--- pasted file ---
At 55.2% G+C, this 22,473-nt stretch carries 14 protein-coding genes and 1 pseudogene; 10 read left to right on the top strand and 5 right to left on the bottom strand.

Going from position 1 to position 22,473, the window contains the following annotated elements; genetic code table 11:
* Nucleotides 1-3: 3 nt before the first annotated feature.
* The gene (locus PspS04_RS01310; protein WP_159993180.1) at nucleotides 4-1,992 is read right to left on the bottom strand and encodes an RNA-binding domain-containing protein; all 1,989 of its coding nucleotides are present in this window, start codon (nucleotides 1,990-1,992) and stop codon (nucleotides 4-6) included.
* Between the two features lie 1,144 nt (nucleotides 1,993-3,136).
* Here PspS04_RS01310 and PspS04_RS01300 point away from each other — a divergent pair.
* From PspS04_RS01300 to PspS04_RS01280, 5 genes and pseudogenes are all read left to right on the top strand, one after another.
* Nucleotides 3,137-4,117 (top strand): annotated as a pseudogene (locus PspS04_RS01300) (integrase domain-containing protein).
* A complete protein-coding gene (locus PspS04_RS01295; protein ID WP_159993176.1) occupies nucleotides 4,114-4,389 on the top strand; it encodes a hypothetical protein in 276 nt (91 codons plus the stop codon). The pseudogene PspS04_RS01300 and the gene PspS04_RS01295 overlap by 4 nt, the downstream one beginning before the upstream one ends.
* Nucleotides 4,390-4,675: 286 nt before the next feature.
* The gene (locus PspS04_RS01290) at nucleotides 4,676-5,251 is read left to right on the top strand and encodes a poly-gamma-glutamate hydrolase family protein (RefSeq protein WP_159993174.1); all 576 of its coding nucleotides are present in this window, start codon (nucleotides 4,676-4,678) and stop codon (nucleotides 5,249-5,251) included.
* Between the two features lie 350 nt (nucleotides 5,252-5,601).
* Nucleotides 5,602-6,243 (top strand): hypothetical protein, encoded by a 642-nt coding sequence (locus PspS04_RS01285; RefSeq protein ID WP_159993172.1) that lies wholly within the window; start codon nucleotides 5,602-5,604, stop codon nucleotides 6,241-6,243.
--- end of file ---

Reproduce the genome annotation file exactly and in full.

At 55.2% G+C, this 22,473-nt stretch carries 14 protein-coding genes and 1 pseudogene; 10 read left to right on the top strand and 5 right to left on the bottom strand.

Going from position 1 to position 22,473, the window contains the following annotated elements; genetic code table 11:
* Nucleotides 1-3: 3 nt before the first annotated feature.
* The gene (locus PspS04_RS01310; protein WP_159993180.1) at nucleotides 4-1,992 is read right to left on the bottom strand and encodes an RNA-binding domain-containing protein; all 1,989 of its coding nucleotides are present in this window, start codon (nucleotides 1,990-1,992) and stop codon (nucleotides 4-6) included.
* Between the two features lie 1,144 nt (nucleotides 1,993-3,136).
* Here PspS04_RS01310 and PspS04_RS01300 point away from each other — a divergent pair.
* From PspS04_RS01300 to PspS04_RS01280, 5 genes and pseudogenes are all read left to right on the top strand, one after another.
* Nucleotides 3,137-4,117 (top strand): annotated as a pseudogene (locus PspS04_RS01300) (integrase domain-containing protein).
* A complete protein-coding gene (locus PspS04_RS01295; protein ID WP_159993176.1) occupies nucleotides 4,114-4,389 on the top strand; it encodes a hypothetical protein in 276 nt (91 codons plus the stop codon). The pseudogene PspS04_RS01300 and the gene PspS04_RS01295 overlap by 4 nt, the downstream one beginning before the upstream one ends.
* Nucleotides 4,390-4,675: 286 nt before the next feature.
* The gene (locus PspS04_RS01290) at nucleotides 4,676-5,251 is read left to right on the top strand and encodes a poly-gamma-glutamate hydrolase family protein (RefSeq protein WP_159993174.1); all 576 of its coding nucleotides are present in this window, start codon (nucleotides 4,676-4,678) and stop codon (nucleotides 5,249-5,251) included.
* Between the two features lie 350 nt (nucleotides 5,252-5,601).
* Nucleotides 5,602-6,243 (top strand): hypothetical protein, encoded by a 642-nt coding sequence (locus PspS04_RS01285; RefSeq protein ID WP_159993172.1) that lies wholly within the window; start codon nucleotides 5,602-5,604, stop codon nucleotides 6,241-6,243.